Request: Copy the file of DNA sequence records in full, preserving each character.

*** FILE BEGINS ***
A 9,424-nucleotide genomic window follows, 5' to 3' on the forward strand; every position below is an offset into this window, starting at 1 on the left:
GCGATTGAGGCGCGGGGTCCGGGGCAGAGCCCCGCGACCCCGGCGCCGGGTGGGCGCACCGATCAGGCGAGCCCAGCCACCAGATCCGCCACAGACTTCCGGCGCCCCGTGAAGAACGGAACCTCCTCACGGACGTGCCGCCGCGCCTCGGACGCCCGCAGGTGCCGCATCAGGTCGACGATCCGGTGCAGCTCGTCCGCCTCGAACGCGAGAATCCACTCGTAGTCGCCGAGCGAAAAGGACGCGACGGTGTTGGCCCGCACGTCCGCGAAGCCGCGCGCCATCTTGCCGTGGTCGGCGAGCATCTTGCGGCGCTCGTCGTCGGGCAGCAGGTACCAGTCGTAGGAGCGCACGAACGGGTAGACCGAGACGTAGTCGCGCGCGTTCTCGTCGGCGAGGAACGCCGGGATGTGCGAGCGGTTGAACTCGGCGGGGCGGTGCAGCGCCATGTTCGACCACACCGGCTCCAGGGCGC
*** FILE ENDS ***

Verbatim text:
A 9,424-nucleotide genomic window follows, 5' to 3' on the forward strand; every position below is an offset into this window, starting at 1 on the left:
GCGATTGAGGCGCGGGGTCCGGGGCAGAGCCCCGCGACCCCGGCGCCGGGTGGGCGCACCGATCAGGCGAGCCCAGCCACCAGATCCGCCACAGACTTCCGGCGCCCCGTGAAGAACGGAACCTCCTCACGGACGTGCCGCCGCGCCTCGGACGCCCGCAGGTGCCGCATCAGGTCGACGATCCGGTGCAGCTCGTCCGCCTCGAACGCGAGAATCCACTCGTAGTCGCCGAGCGAAAAGGACGCGACGGTGTTGGCCCGCACGTCCGCGAAGCCGCGCGCCATCTTGCCGTGGTCGGCGAGCATCTTGCGGCGCTCGTCGTCGGGCAGCAGGTACCAGTCGTAGGAGCGCACGAACGGGTAGACCGAGACGTAGTCGCGCGCGTTCTCGTCGGCGAGGAACGCCGGGATGTGCGAGCGGTTGAACTCGGCGGGGCGGTGCAGCGCCATGTTCGACCACACCGGCTCCAGGGCGC